Clark Gillis, 67, Rugged Star in the Islander Championships, dies

Clark Gillis, a solid left winger in the Hall of Fame who helped the Islanders win four consecutive Stanley Cup championships in the early 1980s, died Friday at his home in Greenloon, Long Island. He was 67 years old.

His wife, Pam, said the cause was cancer.

Gillies plays with fellow Hall of Fame colleagues Brian Trotty in the center and Mike Bossi on the right wing in a line known as the Grande Trio. Their islanders won the Stanley Cup championship every year from 1980 to 1983 with a corps of young players.

With a height of 6 feet 3 inches and 215 pounds and a black beard, Gillis made an impressive image of a striker of his time. He was especially good at getting opposing players out of the way into their corners, then digging up the puck and passing it to Trotie or Bossi to hit the door. But Gillies was an outstanding goal scorer in his own right.

Playing with the Islanders for 12 seasons, from 1974 to 1986, he scored 304 goals in the regular season and made 359 assists. His 663 points are the fourth in the history of the islanders. After two seasons with Buffalo Sabers, he retired with a total of 319 goals and 378 assists.

It was inducted into the Hockey Hall of Fame in 2002.

The Islanders, who withdrew Gilles’ No. 9 in December 1996 at a ceremony at the Old Coliseum in Nassau, observed a minute of silence for him before their game against the Toronto Maple Leafs at UBS Arena on Saturday night. They lit his T-shirt hanging over the slide, and the islanders wore his number as a patch on their uniforms.

“It made life easier for everyone who played with it,” said Butch Goring, center of the Isles Championship teams and now the team’s television cameraman., recalled before the match. “Trotie and Bossi could do what they wanted because they had the big man on the wing.

Clark Gillis was born on April 7, 1954 in Moose Jaw, Saskatchewan, son of Donald and Dorothy (Clark) Gillis. His father was a department store salesman. At the age of 7, Clark began skating in youth hockey leagues, but also played baseball.

Houston Astros, who scouted him at a test camp in Saskatchewan, signed him as a first-line player with their minor league team in Covington, Virginia. Bob Bourne, whom Gillis had faced in youth baseball in Saskatchewan, was one of Gillis’s underage teammates in the league and later became his teammate from the Isles.

“They gave me three years to grow,” Gillis told The New York Times in 2011, recalling her time as a minor. “Then they said we think you have a future in baseball.” But Gillis remembers: “I played baseball two months a year and hockey nine or ten months. I was better at hockey than baseball. I said thank you, but not thank you. Hockey has always come first. ”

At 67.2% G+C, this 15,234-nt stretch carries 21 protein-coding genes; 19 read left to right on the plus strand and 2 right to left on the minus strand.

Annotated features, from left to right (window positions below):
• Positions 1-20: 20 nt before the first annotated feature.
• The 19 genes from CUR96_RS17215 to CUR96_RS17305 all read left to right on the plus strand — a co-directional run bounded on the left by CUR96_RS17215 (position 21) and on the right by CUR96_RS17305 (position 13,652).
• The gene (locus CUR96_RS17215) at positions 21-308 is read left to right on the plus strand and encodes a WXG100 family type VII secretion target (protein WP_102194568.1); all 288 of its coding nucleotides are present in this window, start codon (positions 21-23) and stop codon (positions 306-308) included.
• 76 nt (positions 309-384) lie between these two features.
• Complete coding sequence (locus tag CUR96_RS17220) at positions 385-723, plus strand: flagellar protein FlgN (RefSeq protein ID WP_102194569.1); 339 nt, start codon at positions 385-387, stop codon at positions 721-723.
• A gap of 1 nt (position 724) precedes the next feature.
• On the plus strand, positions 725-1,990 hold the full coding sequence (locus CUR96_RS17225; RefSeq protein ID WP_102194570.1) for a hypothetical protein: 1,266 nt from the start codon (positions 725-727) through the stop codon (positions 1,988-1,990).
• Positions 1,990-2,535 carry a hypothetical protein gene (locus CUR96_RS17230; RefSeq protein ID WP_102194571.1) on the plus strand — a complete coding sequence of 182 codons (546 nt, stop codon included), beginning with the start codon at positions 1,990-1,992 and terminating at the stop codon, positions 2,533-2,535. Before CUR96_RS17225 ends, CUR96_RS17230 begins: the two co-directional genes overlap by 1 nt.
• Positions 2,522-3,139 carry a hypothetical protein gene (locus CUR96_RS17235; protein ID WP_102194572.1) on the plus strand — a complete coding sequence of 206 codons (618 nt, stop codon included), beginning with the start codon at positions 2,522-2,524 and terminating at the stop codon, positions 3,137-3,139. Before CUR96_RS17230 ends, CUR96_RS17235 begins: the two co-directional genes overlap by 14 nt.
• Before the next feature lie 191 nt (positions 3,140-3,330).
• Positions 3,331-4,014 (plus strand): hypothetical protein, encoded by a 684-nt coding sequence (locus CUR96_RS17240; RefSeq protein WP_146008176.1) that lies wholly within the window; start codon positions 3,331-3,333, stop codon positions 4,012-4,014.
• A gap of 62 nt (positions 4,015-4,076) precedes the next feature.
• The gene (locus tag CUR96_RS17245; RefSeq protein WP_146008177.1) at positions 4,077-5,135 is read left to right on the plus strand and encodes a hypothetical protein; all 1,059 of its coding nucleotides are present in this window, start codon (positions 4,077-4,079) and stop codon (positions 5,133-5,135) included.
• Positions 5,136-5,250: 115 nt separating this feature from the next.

Gilles joined Regina Pats of the Western Hockey League and joined the team that won the 1974 Memorial Cup, which is awarded to Canada’s top junior champions.

He was selected by the islanders in the first round (fourth overall) of the 1974 NHL Draft without playing in a professional hockey game. He solidified his endurance as a rookie when he hit Philadelphia Flyers’ Dave Schultz and later defeated Boston Bruins rough Terry O’Reilly in a series of battles during a playoff game.

Gillis captained the Islanders in the second half of the 1976-77 season, but ceded that role to Dennis Potwin in the 1979-80 preseason.

The Islander dynasty began when they defeated the Flyers for the 1980 Stanley Cup Championship. They defeated the Minnesota North Stars, Vancouver Canucks and Edmonton Oilers in the next three Stanley Cup finals, then lost to the Oilers in the 1984 Cup Finals. .

Gillis remained a popular figure on Long Island long after her retirement. While working in the financial world, he kept in touch with islanders and founded the Clark Gillies Foundation, which helps children who are physically, developed or financially disadvantaged. He also helped fund the construction of Huntington Hospital’s pediatric ward.

In addition to his wife Pam Gotler Gillis, he is survived by his daughters Brianna Bourne, who is married to Bob Bourne’s son Justin; Jocelyn Schwartz; and Brooke Kapetanakos, as well as eight grandchildren.

Despite his reputation as a tough guy, Gillis has never had 100 penalty minutes per season. His maximum was 99 in 1980-81, when he scored 33 goals with 45 assists.

“People want me to run on the ice, hitting anything that moves,” Gillis told The Times in February 1982. “But it’s not me. If a teammate needs me, I’m there and the boys know it, and the opposition knows it. I can fight if I have to, but I prefer to just play hockey.

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